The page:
Monday, September 24, 2007

Retirement calculators

I had another e-mail conversation with William Bernstein again about one of my favorite topics, the safe withdrawal rates. I've already seen what a conventional financial adviser provides. I wanted to know what one of the modern Gurus of asset allocation thought. Here's his reply (typos and errors in punctuation are all mine):

As you hinted at, and as Paul Samuelson famously said, we only have 200 years of history to go on, and the experience of the rest of the world, as well as current expected returns suggest, going by those 200 years are overly optimistic.

Forget all the sophisticated methodologies: GIGO, and what goes into these black boxes is most assuredly G.

Here are 2 simple ways of looking at it:
  1. Start with 3.5% real for stocks, and 2.5% for bonds. that's about 3% for a mixed portfolio. if you're going to retire at 50, your time horizon is for all practical purposes "forever," so you can only withdraw your real return, or about 3%. but it's worse than that, since you have to adjust for uncertainty and a bad initial draw. so figure 2%.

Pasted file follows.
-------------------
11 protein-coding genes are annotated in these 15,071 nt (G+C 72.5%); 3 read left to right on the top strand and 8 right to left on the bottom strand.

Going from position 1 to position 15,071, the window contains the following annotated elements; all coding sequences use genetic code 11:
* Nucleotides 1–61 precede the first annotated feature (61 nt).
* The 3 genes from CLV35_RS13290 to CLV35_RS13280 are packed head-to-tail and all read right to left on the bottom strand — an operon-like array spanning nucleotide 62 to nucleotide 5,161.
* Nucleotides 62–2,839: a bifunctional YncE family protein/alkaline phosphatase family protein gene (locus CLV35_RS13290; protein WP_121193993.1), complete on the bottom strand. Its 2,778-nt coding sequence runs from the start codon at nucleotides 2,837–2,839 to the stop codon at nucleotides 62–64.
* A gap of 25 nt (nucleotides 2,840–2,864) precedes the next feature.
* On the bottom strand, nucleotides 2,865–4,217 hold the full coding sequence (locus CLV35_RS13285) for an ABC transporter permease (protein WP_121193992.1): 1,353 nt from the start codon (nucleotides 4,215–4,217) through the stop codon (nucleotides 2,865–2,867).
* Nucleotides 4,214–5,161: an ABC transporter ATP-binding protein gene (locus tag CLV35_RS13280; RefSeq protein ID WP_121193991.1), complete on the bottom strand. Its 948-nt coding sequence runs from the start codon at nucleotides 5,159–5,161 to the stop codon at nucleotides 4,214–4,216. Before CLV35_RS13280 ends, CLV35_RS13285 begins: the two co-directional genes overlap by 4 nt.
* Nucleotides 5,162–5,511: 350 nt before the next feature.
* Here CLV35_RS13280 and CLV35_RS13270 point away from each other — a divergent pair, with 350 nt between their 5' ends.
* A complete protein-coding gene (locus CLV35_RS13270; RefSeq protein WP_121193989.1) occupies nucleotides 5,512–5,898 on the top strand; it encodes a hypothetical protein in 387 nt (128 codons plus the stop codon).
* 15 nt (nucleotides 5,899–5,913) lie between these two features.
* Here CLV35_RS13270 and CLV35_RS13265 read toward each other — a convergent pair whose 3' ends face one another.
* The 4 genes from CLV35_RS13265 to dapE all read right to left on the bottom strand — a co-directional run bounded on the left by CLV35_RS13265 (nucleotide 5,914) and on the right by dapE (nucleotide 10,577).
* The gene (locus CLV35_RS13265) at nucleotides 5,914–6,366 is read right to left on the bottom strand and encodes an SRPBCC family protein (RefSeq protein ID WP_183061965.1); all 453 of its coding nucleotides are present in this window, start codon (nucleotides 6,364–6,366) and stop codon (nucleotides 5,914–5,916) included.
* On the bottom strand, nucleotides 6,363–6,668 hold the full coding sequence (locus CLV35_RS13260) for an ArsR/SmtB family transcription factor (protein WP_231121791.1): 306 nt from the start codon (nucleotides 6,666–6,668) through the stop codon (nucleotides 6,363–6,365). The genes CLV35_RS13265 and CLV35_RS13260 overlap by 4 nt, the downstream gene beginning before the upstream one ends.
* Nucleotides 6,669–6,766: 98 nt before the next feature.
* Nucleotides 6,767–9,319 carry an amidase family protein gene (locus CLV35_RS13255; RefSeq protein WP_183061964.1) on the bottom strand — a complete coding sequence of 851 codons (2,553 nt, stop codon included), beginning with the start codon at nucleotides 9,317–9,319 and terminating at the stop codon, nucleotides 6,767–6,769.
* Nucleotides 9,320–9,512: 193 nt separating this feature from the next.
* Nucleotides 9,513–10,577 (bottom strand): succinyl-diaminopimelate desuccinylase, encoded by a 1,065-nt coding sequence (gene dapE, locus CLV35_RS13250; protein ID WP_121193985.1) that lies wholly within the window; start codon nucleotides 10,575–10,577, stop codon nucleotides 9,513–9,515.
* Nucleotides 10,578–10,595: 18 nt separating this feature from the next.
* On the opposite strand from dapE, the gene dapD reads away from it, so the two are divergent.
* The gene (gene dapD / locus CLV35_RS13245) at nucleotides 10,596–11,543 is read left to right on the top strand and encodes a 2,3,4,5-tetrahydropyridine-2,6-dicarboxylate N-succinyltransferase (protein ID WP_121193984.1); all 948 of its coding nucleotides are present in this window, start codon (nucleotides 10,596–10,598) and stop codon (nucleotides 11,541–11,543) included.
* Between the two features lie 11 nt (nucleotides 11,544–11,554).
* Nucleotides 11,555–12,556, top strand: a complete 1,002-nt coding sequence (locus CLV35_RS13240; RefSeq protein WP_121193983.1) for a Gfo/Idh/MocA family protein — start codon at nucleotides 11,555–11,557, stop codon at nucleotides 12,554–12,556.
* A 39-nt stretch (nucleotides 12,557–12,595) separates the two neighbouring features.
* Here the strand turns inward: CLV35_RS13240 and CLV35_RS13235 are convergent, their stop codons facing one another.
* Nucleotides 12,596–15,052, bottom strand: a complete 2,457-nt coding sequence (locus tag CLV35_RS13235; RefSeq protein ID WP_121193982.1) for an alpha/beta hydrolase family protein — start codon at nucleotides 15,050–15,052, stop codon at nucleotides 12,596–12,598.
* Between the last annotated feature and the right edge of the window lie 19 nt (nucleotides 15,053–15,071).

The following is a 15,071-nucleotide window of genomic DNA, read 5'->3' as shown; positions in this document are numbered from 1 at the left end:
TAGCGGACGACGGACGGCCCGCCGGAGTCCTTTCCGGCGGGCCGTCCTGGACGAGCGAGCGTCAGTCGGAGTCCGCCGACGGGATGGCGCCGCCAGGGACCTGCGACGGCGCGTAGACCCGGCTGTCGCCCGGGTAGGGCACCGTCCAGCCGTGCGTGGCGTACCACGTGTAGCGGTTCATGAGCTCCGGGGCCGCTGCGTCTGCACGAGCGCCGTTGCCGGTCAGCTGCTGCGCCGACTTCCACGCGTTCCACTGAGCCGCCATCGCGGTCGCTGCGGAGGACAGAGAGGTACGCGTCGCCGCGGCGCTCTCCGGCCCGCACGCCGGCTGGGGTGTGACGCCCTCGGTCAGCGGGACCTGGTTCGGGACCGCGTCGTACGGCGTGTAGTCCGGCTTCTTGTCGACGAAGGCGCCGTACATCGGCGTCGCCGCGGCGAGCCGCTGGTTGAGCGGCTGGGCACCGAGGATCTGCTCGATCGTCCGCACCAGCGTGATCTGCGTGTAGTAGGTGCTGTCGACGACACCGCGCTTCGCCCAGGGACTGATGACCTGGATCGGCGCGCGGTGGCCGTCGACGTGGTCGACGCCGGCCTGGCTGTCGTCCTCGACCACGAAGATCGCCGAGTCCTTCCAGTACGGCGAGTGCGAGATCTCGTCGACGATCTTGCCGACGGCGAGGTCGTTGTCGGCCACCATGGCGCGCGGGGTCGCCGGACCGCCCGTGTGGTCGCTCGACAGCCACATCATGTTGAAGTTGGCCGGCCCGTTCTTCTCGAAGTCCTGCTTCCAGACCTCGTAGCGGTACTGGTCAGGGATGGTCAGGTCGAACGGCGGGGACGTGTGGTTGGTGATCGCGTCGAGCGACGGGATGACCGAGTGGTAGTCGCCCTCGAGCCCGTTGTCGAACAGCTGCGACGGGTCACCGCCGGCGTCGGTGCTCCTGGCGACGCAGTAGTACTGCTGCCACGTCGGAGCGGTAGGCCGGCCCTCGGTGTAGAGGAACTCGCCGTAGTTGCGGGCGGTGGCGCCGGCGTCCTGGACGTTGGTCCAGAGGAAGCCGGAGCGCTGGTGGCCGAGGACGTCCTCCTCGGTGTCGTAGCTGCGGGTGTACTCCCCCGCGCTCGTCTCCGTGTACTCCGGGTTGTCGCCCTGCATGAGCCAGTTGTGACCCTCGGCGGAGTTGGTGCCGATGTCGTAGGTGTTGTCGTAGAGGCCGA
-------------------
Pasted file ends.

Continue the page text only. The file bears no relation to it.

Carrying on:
2. Even simpler: since in the long term, to stay hedonically adjusted you don't just have to keep up merely with inflation, but with the living standard of your nonretired peers, which increases at the productivity growth rate, or 2%. add in a soupcon of uncertainty and your hedonically adjusted rate of return is zero. so . . .you have to save one year's living expenses for every year you plan to live, or 50 years, "worst case," or . . .2%
2% is grim, but that's only if you want to be bullet proof. In the real world, if you need 3% or 4%, you're trading off safety for a reasonable standard of living, which is OK, as long as you understand the tradeoff.

Myself, I plan to live what passes for a "frugal" standard of living in today's society (I'm fortunate to have been raised in the 50s, and to have sense of appreciation of what I have now) and spend only 2%, maybe a tad more as i age, with the knowledge that I'll most likely be leaving my kids, grandkids, and charities a nice chunk of change. which provides its own rewards.

Note that a 100% safe rate is pretty much redundant, since as history shows, you are likely to get caught up in historical events that makes worrying about your financial assets the last thing on your mind. We don't live in a super safe world, if history is any guide, so all the retirement studies have an precision that don't live up to its accuracy. John Greaney is well aware of this, and lives on 1% of his assets. It would be wise to do as he does.
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